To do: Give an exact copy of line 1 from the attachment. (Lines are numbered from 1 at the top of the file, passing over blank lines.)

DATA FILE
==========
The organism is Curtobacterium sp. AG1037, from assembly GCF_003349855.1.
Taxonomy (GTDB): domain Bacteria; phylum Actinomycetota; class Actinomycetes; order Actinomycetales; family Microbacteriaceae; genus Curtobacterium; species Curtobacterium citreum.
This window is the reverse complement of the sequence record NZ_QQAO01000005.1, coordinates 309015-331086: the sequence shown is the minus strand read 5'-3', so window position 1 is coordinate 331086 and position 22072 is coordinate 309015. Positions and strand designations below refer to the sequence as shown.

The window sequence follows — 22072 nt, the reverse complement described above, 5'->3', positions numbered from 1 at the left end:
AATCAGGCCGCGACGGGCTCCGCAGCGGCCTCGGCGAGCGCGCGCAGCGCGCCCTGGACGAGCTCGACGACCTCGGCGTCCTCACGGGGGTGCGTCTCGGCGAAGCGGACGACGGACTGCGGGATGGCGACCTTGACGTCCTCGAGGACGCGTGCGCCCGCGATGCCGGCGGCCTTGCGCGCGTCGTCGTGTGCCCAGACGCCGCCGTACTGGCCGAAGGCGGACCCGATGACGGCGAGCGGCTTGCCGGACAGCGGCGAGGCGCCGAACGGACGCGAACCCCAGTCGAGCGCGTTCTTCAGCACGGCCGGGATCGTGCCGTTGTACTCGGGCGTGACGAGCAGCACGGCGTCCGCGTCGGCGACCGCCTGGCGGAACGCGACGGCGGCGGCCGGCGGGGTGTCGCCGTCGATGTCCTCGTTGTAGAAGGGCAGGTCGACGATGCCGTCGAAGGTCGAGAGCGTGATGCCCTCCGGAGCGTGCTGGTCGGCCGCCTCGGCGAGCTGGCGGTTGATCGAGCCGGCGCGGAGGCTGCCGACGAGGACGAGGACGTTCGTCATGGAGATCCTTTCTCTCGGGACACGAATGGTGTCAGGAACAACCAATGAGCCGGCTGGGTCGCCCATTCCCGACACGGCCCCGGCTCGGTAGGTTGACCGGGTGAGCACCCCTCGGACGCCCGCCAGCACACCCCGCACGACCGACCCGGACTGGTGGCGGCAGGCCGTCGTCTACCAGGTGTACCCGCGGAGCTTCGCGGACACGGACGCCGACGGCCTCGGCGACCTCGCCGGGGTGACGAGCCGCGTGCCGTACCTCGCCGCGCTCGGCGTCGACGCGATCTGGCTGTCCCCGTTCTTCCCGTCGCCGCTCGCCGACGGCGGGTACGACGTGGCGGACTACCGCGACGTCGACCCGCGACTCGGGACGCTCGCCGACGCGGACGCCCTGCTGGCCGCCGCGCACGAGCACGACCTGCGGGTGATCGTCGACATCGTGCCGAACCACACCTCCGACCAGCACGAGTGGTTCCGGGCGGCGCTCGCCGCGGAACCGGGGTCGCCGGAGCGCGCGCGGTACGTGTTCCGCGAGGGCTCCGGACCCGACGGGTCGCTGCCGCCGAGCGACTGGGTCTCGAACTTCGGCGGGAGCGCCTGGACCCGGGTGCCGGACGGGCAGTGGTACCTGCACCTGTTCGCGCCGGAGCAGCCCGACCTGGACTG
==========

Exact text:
The organism is Curtobacterium sp. AG1037, from assembly GCF_003349855.1.